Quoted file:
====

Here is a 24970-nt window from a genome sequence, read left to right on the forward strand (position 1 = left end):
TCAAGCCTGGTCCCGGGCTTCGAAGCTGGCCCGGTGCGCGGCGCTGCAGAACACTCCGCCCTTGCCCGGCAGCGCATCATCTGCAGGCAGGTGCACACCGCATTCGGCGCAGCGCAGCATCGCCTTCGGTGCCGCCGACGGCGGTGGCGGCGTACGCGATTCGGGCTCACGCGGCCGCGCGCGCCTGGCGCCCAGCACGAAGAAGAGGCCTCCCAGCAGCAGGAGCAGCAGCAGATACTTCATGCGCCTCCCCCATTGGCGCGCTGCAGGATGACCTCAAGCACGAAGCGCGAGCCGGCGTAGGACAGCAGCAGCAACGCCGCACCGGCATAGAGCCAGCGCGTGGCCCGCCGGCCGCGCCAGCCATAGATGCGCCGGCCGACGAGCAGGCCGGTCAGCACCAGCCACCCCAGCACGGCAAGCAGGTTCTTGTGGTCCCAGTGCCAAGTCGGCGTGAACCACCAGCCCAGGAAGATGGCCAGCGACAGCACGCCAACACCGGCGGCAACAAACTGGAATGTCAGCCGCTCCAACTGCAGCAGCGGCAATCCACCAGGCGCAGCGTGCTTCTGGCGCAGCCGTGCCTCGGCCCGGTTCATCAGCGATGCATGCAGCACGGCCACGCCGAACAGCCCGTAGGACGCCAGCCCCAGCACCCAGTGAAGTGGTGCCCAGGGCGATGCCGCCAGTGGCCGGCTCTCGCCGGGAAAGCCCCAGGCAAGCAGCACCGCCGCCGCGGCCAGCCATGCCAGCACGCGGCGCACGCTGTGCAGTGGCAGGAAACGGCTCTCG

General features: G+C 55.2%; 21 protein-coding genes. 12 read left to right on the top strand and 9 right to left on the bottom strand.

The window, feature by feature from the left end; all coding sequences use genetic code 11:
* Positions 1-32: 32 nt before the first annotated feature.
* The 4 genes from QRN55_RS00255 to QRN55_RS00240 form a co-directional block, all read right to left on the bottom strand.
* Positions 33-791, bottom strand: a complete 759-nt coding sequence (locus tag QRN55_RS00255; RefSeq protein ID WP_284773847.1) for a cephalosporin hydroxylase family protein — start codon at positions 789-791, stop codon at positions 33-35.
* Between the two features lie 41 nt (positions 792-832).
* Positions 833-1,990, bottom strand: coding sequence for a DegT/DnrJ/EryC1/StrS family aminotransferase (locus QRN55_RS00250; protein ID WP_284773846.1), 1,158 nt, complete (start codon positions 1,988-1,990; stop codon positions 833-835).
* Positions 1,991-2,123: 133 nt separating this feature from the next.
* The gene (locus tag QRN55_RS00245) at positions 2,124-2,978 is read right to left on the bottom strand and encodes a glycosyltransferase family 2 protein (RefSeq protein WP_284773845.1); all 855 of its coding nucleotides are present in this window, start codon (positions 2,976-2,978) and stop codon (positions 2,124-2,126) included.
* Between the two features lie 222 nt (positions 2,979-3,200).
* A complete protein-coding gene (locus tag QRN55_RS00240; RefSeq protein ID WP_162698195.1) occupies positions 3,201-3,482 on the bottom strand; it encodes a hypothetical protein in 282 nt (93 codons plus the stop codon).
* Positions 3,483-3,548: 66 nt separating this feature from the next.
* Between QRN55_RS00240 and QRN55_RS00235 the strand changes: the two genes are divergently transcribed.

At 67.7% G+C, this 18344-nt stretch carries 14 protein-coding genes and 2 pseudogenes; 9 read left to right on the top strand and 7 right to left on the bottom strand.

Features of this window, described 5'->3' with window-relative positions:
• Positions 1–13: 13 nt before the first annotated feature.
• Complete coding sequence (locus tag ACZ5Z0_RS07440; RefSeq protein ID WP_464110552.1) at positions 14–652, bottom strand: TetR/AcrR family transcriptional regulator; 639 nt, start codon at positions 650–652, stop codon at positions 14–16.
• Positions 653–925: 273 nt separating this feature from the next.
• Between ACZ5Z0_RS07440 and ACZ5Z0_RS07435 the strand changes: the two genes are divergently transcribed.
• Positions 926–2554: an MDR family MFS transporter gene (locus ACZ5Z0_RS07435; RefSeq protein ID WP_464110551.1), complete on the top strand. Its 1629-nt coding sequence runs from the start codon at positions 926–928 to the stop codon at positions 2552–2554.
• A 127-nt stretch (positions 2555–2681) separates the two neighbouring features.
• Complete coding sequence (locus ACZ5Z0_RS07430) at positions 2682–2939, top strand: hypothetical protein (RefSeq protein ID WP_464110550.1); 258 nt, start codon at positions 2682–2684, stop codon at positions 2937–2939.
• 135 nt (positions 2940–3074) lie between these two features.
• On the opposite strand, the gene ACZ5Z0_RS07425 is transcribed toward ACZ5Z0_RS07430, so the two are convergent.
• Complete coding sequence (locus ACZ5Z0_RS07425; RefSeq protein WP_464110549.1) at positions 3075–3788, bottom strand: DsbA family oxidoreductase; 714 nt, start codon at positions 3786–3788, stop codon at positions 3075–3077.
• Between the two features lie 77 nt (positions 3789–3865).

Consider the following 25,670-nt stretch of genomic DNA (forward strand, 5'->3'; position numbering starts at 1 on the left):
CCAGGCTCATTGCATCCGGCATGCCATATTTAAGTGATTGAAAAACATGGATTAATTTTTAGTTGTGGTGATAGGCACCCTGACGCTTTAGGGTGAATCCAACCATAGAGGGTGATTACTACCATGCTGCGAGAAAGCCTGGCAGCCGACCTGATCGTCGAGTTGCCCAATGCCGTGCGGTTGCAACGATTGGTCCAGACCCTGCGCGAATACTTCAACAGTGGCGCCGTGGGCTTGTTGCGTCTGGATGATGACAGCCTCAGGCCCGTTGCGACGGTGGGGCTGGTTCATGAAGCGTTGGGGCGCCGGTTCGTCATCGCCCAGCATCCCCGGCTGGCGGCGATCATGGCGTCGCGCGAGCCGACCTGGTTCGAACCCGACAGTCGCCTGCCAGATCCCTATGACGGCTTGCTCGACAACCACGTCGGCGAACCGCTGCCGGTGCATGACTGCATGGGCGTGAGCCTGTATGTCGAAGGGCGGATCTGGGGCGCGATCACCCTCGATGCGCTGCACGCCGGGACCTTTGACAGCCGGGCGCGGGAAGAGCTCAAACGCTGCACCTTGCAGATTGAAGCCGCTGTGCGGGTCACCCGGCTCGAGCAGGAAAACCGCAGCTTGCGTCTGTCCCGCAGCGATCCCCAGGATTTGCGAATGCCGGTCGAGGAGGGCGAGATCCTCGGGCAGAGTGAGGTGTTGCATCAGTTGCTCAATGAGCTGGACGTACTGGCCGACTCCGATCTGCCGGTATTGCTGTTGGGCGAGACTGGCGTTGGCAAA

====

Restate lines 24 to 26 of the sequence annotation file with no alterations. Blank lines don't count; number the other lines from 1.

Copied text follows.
• Complete coding sequence (locus ACZ5Z0_RS07430) at positions 2682–2939, top strand: hypothetical protein (RefSeq protein ID WP_464110550.1); 258 nt, start codon at positions 2682–2684, stop codon at positions 2937–2939.
• 135 nt (positions 2940–3074) lie between these two features.
• On the opposite strand, the gene ACZ5Z0_RS07425 is transcribed toward ACZ5Z0_RS07430, so the two are convergent.